West Indies v England, 3rd Test, Antigua, 4th day February 18, 2009

One switch-hit too many

James Anderson: are you Alastair Cook in disguise? © AFP

Shot of a No.3
Now we know why James Anderson kept his place for this match ahead of Ryan Sidebottom - because of his nightwatchman skills. He did the job twice, and on the fourth morning had the freedom to play a few shots thanks to England's incredibly strong position. His stand-out effort was a forcing back-foot drive through the covers which wouldn't have disgraced the man at the other end, Alastair Cook. No wonder there was the occasional confusion about who was on strike.

Taking one for the team
Owais Shah has made a good impression on his long-awaited return to the Test team and came out with positive intent after replacing Anderson. He swung Daren Powell over midwicket for a huge six and was always keen to keep the scoreboard moving. His dismissal came in selfless style as he heaved at Powell again and was bowled. It was especially impressive that someone returning to the side only had thoughts of the team's cause.

Only an inch, but it's enough
He is tall, granted, and has a long stride, but there's no excuse for Sulieman Benn bowling no-balls. He found out what it feels like to miss out on a wicket when Kevin Pietersen drove a return catch straight to him, only to see Rudi Koertzen's arm outstretched. Replays showed he was only an inch over, but that's enough. In the context of the game it didn't matter hugely, but at some point it will.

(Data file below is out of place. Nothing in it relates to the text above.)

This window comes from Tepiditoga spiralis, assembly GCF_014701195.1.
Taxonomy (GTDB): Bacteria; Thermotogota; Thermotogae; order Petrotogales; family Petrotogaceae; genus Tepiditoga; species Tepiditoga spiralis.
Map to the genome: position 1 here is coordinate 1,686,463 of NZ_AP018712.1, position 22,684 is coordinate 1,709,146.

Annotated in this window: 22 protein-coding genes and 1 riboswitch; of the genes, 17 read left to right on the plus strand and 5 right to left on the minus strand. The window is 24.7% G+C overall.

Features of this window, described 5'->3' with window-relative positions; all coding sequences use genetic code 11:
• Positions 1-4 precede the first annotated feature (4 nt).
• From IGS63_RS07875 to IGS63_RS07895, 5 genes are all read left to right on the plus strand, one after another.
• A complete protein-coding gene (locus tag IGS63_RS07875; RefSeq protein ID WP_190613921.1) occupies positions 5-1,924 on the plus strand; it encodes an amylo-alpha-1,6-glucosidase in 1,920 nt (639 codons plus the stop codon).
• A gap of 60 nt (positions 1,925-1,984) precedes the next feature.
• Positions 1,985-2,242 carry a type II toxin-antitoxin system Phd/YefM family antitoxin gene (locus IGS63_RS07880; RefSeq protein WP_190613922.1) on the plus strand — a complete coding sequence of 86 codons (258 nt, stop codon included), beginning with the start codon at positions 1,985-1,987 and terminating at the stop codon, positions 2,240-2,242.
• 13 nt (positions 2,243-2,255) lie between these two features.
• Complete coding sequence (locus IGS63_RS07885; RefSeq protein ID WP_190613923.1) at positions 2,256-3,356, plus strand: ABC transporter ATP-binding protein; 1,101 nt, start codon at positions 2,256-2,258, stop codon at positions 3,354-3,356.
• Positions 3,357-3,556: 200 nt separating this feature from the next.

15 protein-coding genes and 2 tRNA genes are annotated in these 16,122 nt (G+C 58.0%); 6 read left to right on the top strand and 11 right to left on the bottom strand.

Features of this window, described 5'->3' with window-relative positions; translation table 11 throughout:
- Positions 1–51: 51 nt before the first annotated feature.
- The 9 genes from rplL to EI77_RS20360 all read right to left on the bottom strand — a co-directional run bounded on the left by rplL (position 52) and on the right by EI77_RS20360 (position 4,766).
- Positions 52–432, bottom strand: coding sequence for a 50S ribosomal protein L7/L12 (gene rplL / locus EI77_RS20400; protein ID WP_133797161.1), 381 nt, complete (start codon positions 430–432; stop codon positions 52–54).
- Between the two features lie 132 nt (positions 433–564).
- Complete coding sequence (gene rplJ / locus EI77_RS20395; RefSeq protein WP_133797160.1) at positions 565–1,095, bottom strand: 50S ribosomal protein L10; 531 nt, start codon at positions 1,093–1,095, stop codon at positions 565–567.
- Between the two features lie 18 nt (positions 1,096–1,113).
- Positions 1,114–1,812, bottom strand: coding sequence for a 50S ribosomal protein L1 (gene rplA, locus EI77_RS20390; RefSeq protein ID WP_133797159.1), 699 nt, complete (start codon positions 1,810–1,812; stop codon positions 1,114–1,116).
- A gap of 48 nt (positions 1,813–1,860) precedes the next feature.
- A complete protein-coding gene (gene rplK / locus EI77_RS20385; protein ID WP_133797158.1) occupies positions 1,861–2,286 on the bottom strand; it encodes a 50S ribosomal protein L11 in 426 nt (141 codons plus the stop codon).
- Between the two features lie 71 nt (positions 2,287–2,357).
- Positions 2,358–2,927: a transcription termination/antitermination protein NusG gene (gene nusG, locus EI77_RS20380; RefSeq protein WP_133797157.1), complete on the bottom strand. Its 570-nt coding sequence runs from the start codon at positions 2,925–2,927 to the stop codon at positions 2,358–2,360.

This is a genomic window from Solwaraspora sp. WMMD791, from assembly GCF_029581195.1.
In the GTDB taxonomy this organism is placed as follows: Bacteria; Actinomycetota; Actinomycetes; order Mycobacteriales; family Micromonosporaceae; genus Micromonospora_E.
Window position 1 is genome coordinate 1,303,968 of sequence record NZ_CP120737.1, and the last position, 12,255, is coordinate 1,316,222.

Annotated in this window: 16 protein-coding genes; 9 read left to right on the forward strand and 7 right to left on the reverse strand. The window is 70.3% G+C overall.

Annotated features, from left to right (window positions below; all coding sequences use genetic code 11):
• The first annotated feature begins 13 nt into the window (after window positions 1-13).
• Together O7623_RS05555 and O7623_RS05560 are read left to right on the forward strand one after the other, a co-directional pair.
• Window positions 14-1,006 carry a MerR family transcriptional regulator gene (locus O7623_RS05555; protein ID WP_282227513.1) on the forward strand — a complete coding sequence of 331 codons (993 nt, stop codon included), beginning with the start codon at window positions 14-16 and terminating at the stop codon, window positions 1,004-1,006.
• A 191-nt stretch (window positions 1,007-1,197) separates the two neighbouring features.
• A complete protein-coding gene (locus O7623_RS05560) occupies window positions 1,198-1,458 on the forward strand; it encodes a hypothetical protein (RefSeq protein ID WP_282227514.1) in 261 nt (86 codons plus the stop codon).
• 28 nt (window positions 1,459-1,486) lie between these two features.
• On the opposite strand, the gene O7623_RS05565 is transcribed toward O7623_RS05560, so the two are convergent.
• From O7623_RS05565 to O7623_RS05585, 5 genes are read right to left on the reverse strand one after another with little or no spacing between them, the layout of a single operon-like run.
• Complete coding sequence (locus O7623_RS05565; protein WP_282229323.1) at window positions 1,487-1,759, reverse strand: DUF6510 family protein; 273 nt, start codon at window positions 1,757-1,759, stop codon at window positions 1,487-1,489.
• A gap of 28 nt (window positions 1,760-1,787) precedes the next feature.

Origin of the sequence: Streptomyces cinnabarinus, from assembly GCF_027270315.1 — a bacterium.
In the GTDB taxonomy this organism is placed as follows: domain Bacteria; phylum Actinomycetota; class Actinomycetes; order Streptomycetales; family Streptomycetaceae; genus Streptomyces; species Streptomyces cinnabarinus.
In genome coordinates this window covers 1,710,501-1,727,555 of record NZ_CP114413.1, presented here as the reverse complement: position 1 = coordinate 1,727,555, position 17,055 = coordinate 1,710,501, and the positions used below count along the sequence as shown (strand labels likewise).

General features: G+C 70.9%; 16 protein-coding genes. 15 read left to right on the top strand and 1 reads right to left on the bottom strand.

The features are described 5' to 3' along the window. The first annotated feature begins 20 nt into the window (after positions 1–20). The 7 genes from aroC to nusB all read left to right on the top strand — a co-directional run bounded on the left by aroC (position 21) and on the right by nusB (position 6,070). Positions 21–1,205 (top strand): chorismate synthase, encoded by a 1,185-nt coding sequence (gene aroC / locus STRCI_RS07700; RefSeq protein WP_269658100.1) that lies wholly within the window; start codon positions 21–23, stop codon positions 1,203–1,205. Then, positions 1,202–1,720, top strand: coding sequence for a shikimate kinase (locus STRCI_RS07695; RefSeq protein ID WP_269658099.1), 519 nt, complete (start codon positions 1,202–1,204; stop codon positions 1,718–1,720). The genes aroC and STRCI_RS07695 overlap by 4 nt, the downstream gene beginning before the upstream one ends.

Ambidextrous Pietersen
We all now that Pietersen likes to bring out the switch-hit - and he often manages it with great success - but in this innings he went to extremes. During an over from Ryan Hinds he almost spent it batting left handed. He was actually like a jack-in-a-box, struggling to stay still for very long and again seemed to make batting look hard work. In the end, the switch-hit brought his downfall - for the first time - but it's unlikely to stop him wheeling it out.

Cook's delight
There's nothing unusual about seeing the fielders' delight when a wicket falls, especially one as important as Chris Gayle, but Cook's jig of joy could have been for another reason, too. He had the tough job of fielding silly point when Graeme Swann was bowling to Gayle, and one shot off the back foot struck him a painful blow around the buttock area. Even when Gayle shouldered arms, Cook was swinging round in invasive action. No wonder he was so pleased to see the umpire's finger go up.

Captain fills in
Andrew Strauss has stepped up in this Test and led from the front. His 169 set the tone for England's dominance, but instead of resting on his laurels he put himself in at silly point with Andrew Flintoff struggling due to his hip problem. Normally Ian Bell would be in there but he's been dropped, and Owais Shah hasn't got the best hands in the game, so Strauss grabbed the helmet and perched himself under the batsman's nose. Swann would have focussed even harder on not bowling long-hops - he wouldn't want the captain to get hit.

Andrew McGlashan is a staff writer at Cricinfo